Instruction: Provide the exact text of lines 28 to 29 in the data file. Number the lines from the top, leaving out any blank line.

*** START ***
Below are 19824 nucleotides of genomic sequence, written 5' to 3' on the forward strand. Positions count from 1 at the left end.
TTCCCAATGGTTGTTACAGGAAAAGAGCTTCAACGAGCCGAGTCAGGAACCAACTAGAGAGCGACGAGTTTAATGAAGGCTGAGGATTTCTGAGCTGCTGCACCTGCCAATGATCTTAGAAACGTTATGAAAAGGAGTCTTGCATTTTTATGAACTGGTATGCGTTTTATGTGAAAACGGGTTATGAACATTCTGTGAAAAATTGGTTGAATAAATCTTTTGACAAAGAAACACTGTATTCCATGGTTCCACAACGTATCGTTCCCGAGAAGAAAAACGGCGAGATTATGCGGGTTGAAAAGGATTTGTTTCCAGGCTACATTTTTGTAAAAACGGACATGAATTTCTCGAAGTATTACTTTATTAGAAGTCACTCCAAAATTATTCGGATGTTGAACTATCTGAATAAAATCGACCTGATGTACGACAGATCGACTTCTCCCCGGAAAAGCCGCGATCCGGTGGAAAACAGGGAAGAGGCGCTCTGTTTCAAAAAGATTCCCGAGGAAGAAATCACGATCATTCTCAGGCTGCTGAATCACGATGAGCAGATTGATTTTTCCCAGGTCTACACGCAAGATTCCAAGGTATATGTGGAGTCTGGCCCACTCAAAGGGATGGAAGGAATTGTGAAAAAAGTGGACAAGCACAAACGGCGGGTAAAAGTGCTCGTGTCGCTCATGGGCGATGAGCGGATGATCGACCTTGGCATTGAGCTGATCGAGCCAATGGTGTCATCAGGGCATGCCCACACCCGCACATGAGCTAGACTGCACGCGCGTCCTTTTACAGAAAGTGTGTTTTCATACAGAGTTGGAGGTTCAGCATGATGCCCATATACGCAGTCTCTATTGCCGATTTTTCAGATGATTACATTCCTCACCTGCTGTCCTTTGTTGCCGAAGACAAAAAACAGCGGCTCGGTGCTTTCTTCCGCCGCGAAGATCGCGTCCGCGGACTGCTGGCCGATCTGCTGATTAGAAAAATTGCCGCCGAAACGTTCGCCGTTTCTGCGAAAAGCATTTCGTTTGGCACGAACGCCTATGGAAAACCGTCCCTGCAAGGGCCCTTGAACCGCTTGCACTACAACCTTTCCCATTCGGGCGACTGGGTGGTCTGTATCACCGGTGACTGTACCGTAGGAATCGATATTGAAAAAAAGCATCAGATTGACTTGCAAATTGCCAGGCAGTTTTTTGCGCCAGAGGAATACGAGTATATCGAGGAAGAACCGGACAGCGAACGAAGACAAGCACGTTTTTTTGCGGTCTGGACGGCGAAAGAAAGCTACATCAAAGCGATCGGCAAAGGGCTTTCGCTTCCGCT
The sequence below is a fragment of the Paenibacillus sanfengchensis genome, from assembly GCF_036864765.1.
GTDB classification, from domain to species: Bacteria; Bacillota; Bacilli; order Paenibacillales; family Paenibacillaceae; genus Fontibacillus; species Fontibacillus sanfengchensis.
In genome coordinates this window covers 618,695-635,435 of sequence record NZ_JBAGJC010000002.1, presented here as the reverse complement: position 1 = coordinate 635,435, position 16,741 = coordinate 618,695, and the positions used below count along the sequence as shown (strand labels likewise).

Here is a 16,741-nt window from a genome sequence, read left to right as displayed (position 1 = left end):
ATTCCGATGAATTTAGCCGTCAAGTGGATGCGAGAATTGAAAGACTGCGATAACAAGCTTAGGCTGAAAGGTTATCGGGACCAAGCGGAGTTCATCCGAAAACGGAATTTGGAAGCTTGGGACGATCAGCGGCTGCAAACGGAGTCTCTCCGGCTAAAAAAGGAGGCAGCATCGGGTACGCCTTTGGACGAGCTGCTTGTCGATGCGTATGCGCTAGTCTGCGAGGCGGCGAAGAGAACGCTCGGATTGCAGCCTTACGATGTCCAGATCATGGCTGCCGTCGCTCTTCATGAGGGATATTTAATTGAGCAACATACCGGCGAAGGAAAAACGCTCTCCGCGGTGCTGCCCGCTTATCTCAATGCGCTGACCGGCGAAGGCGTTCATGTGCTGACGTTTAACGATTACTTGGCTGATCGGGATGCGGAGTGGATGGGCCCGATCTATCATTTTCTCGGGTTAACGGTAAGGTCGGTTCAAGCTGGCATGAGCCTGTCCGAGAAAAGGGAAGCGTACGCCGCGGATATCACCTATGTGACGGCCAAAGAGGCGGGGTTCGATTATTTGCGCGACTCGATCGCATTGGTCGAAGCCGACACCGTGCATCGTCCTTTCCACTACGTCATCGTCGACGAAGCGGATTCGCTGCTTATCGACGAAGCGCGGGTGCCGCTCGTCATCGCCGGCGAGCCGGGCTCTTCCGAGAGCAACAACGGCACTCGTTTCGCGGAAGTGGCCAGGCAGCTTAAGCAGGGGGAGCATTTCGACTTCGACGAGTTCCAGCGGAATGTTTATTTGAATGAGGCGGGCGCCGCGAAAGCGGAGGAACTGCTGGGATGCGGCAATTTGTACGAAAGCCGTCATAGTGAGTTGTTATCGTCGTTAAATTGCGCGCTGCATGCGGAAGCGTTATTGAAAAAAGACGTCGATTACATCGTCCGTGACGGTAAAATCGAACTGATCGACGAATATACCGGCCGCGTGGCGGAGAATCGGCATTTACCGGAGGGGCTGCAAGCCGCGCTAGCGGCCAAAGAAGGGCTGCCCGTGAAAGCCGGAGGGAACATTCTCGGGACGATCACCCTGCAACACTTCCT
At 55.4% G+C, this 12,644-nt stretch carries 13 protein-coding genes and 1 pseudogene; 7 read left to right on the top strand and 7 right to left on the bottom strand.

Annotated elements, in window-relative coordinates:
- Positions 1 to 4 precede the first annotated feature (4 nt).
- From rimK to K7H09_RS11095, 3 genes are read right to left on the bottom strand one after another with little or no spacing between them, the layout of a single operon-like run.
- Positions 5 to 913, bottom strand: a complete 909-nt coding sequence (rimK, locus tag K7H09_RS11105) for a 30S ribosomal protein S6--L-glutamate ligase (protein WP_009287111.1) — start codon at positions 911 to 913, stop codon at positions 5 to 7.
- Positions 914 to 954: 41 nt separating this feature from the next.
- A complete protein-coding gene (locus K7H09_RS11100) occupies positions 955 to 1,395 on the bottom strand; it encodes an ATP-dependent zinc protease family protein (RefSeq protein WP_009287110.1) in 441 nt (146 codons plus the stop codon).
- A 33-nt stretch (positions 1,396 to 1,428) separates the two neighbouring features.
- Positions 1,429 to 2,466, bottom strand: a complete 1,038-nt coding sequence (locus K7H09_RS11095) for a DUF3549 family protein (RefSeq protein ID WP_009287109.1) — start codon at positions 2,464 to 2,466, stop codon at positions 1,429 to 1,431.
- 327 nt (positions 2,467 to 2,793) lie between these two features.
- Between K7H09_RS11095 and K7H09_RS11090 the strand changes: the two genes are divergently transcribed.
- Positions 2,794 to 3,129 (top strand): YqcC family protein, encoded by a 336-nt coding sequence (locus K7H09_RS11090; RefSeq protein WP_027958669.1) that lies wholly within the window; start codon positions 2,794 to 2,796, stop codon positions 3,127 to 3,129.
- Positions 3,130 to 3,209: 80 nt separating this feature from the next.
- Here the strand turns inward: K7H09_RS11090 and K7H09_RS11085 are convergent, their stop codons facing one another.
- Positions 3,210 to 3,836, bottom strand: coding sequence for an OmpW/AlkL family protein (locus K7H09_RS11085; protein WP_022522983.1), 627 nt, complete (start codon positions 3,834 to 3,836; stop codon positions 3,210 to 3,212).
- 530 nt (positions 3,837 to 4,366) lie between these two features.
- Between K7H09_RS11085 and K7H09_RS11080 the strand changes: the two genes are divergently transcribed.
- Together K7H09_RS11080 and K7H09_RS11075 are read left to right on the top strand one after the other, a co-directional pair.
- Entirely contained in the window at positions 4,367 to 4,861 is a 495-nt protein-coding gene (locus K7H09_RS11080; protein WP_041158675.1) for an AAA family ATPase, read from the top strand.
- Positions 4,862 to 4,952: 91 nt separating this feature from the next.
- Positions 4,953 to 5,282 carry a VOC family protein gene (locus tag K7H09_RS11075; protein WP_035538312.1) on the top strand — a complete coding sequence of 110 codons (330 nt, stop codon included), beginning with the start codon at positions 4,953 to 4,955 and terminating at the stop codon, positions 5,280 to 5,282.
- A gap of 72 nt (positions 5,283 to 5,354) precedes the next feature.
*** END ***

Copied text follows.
- Positions 4,953 to 5,282 carry a VOC family protein gene (locus tag K7H09_RS11075; protein WP_035538312.1) on the top strand — a complete coding sequence of 110 codons (330 nt, stop codon included), beginning with the start codon at positions 4,953 to 4,955 and terminating at the stop codon, positions 5,280 to 5,282.
- A gap of 72 nt (positions 5,283 to 5,354) precedes the next feature.